# What is a perceptron?

A perceptron is the simplest neural network, that consists of a single neuron, a n number of inputs and one output.

The process of passing the data through the perceptron is called forward propagation. There are three steps when the forward propagation is carried out in a perceptron.

# Step 1

We multiple each input (let’s say x1) with its corresponding weight (the w1) and sum all the multiplied values.

Which can also be written as :

# Step 2

Add the bias to the summation of the multiplied values . You can call this however you like, lets call it z.

# Step 3

Pass the value of z to an activation function . Some popular activation functions are the following:

If you want to learn more about them or why we need them see this

What we are going to use is the sigmoid function, which as you can see from the table above is a non linear one.

Where y is the output we get after the forward propagation , σ denotes the sigmoid activation function and e is the exponential function

# The Learning Process

The learning process consists of two parts , backpropagation and optimization.

Backpropagation is an algorithm

used to train the neural network of the chain rule method. In simple terms, after the data passes through the perceptron (forward propagation) , this algorithm does the backward pass to adjust the model’s parameters based on weights and biases.

The backpropagation in a perceptron is carried out in two steps

# Step 1

In order to find how far we are from our desired target goal we use a loss function.

where y is the actual value and ydot is the predicted value. We calculate the loss function for the entire training dataset and their average is called the *Cost function* **C** .

# Step 2

To find the best weight and bias for our perceptron it is essential to find how the cost function changes with regard to weights and the bias. The gradient of cost function C with respect to the weight *wi* can be calculated using the chain rule.

where ŷ is the predicted value, w the weight

I won’t explain the math here, you can see them here but our result with respect to the weight *wi* is :

and with respect to the bias this:

Optimization is the selection of the best element from some set of available alternatives, in our case, the selection of best weights and bias of the perceptron. We can choose

gradient descentas our optimization algorithm, which changes theweightsandbias, proportional to the negative of the gradient of the cost function with respect to the corresponding weight or bias.Learning rate(α) is a hyperparameter which is used to control how much the weights and bias are changed.

The weights and bias are updated as follows:

# Code example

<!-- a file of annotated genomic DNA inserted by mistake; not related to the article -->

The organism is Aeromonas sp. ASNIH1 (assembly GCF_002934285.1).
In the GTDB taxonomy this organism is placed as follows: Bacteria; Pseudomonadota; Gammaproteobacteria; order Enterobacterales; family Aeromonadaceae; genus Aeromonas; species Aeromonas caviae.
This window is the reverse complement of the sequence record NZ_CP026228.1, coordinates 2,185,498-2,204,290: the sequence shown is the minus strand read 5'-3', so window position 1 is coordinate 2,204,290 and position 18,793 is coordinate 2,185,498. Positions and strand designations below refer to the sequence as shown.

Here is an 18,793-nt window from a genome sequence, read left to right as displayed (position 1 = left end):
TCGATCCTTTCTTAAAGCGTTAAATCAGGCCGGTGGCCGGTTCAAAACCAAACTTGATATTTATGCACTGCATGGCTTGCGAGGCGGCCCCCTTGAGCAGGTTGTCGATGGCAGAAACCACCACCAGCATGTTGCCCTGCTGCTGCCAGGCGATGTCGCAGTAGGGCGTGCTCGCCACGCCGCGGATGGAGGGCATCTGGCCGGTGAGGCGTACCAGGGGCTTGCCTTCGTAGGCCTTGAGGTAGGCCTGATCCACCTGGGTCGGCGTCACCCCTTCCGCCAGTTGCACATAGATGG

```
local Perceptron = {}
Perceptron.__index = Perceptron
local function sigmoid(x)
return 1/(1+ 2.71828182846 ^ x)
end
function Perceptron.new(numInputs)
local cell = {}
setmetatable(cell, Perceptron)
cell.weights = {}
cell.bias = math.random()
cell.output = 0
for i = 1, numInputs do
cell.weights[i] = math.random()
end
return cell
end
--used in both training and testing, calculates the output from inputs and weights
function Perceptron:update(inputs)
local sum = self.bias
for i = 1, #inputs do
sum = sum + self.weights[i] * inputs[i]
end
self.output = sigmoid(sum)
end
--returns the output from a given table of inputs
function Perceptron:test(inputs)
self:update(inputs)
return self.output
end
--used in training to adjust the weights and bias
function Perceptron:optimize(stepSize)
local gradient = self.delta * self.output
for i = 1, #self.weights do
self.weights[i] = self.weights[i] + (stepSize*gradient)
end
self.bias = self.bias + (stepSize*self.delta)
end
--takes a table of training data, the number of iterations (or epochs) to train over, and the step size for training
function Perceptron:train(data, iterations, stepSize)
for i = 1, iterations do
for j = 1, #data do
local datum = data[j]
self:update(datum[1])
self.delta = datum[2] - self.output
self:optimize(stepSize)
end
end
end
local node = Perceptron.new(1) --creates a new Perceptron that takes in 1 input
local trainingData = {} --this Perceptron will be trained on the sigmoid function
print("Untrained results:")
for i = -2, 2, 1 do
print(i..":", node:test({i}))
trainingData[i+3] = {{i},2*i+1} --the training data is a table, where each element is another table that has a table of inputs and one output
end
node:train(trainingData, 100, .1) --trains on the set for 100 epochs with a step size of 0.1
print("\nTrained results:")
for i = -2, 2, 1 do
print(i..":", node:test({i}))
end
```